The BoE emergency QE reversed UK yields so sharply that global yields followed suit, as the US 10-year corrected over 30 basis points at one point yesterday as risk sentiment brightened. As the spike in US treasury yields was a key coincident indicator with the stronger US dollar, the back-off in yields helped ease the pressure on the USD. Since yesterday, risk sentiment has slipped a bit, and yields have rebounded a solid chunk of the move lower, but EURUSD has held onto yesterday’s gains quite well today, with some hawkish rhetoric from a variety of ECB members today (Kazaks specifically brought up the currency) adding a bit of extra support for the euro specifically. But a real reversal would need to see the pair solidly back above the 0.9900-0.9950 zone that defined the bottom of the range from July through earlier this month. Interesting to note that ECB hike expectations are slightly higher for the November ECB meeting (71 bps) than for the FOMC meeting (68 bps). At the same time, natural gas prices are on the rise again in Europe and geopolitical unease has ratcheted higher with this week’s bombings of the Nord Stream 1 and 2 pipelines. Just before pixel time, Germany has agreed to cap gas prices, which will need at least €150 Billion in funding, apparently with the pandemic funding going to this purpose. So much for long term investments…. This is not euro positive.

Source: Saxo Group

Note that CEE currencies are under significant pressure since the news of the pipeline explosions yesterday – this seems to be the most direction expression of the new “geopolitical unease” I note above on this development. EURHUF is pushing on 420 for the first time ever, EURPLN has spiked to new highs since the timeframe just after the breakout of war in Ukraine.  Hungary continues to not support new sanction efforts against Russian energy imports. In Prague, protests have broken out against the country’s energy policy.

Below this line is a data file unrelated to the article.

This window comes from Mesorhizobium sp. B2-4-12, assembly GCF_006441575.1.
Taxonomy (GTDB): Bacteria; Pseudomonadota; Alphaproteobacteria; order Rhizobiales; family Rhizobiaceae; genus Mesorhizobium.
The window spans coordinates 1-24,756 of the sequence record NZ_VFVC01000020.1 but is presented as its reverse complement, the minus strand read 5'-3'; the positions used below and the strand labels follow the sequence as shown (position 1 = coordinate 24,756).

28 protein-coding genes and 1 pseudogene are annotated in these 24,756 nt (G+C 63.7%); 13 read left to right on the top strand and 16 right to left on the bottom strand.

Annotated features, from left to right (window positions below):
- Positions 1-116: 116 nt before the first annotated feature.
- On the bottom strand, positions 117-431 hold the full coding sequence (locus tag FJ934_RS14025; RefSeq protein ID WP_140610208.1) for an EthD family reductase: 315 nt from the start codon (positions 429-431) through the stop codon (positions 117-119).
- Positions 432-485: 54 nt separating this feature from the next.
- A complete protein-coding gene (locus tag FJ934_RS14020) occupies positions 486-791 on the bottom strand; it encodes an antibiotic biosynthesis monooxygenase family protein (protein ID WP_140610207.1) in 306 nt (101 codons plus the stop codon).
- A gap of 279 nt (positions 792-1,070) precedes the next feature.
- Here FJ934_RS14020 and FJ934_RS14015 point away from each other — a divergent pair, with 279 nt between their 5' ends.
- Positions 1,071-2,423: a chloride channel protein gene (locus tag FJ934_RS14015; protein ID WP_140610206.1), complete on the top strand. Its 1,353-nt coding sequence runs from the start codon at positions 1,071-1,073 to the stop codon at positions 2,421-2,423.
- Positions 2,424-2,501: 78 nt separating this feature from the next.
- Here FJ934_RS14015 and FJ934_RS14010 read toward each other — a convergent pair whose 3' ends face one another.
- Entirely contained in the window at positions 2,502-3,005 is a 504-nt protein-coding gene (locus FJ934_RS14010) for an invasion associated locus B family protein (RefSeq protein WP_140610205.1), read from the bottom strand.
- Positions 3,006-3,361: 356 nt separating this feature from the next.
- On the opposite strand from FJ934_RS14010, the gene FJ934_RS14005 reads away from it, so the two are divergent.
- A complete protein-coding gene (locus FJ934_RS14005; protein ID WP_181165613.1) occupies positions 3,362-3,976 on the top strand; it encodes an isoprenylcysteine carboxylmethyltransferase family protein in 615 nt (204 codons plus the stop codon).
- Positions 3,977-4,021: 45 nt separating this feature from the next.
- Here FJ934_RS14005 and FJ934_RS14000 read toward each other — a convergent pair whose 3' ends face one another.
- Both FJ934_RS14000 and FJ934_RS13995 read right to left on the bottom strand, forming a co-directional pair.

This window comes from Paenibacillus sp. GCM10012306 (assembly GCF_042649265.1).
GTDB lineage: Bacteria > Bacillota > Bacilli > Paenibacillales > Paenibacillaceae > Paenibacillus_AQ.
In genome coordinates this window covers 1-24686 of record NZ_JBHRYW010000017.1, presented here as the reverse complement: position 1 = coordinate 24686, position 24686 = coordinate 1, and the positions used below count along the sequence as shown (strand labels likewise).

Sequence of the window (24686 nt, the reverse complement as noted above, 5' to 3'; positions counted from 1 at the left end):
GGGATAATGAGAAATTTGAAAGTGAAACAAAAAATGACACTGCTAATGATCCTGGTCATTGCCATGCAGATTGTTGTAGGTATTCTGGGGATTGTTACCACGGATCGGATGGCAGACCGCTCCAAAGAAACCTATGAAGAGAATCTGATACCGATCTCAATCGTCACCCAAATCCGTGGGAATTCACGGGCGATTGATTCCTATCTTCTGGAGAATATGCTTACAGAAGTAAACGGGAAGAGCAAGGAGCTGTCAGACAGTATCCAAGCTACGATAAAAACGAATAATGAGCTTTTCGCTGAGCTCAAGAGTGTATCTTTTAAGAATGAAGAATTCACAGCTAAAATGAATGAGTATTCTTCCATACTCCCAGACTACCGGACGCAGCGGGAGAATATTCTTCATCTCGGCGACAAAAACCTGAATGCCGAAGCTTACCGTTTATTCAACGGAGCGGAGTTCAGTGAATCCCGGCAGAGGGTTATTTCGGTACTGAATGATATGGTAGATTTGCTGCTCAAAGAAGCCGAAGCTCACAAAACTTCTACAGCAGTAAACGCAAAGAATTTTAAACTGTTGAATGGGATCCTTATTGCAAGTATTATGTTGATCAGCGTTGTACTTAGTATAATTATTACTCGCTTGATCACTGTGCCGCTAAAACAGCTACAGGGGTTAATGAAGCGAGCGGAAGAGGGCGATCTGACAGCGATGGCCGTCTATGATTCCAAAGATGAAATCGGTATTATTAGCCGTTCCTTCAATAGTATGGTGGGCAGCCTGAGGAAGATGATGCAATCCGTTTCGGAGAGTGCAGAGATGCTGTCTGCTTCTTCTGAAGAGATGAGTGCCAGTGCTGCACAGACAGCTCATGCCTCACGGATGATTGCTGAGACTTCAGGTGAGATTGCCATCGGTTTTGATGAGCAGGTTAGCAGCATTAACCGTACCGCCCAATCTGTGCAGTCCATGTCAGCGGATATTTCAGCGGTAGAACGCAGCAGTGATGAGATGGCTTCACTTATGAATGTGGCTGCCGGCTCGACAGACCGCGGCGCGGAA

Elsewhere, Chinese officialdom has been out warning against “one way” speculative bets against the yuan, helping USDCNH sharply back lower below 7.15 after the exchange rate shot above the prior all-time (in the era of the CNH, not the CNY) 7.20 on Tuesday. China reports its official PMI survey data tonight ahead of a week off that will make trading conditions difficult for CNH traders as the onshore CNY won’t trade.

EM traders should note Brazil’s upcoming election this Sunday, October 2, as former left-leaning president Lula is strongly ahead in the polls, but with fears of election-linked violence and even an outgoing Bolsonaro who doesn’t want to leave quietly, or even at all. EM credit spreads have generally widened since mid-month with the last leg up in global bond yields. Corporate credit yields are likewise widening and closing in on the cycle peak from early July.

Table: FX Board of G10 and CNH trend evolution and strength.
The sharp drop in US treasury yields putting a dent in the USD upside, but it would take some doing to reverse the strong trend. Elsewhere, JPY surprisingly weak given they gyrations in yields since yesterday.

Source: Bloomberg and Saxo Group

Table: FX Board Trend Scoreboard for individual pairs.
The CNHJPY downside attempt didn’t pan out at all, as the pair has ripped back higher, in part on official verbal intervention. May have to press pause on any CNH volatility until after next week’s full holiday. Note GBPUSD trading 78 days in a downtrend – around 1.0635 as of this writing after crossing into negative around 1.2000.

Source: Bloomberg and Saxo Group

Upcoming Economic Calendar Highlights

  • 1230 – Czechia Central Bank Rate Announcement
  • 1230 – Canada Jul. GDP 
  • 1230 – US Weekly Initial Jobless Claims
  • 1330 – US Fed’s Bullard (voter 2022) to speak
  • 0130 – China Sep. Manufacturing and Non-manufacturing PMI
  • 0145 – China Sep. Caixin Manufacturing PMI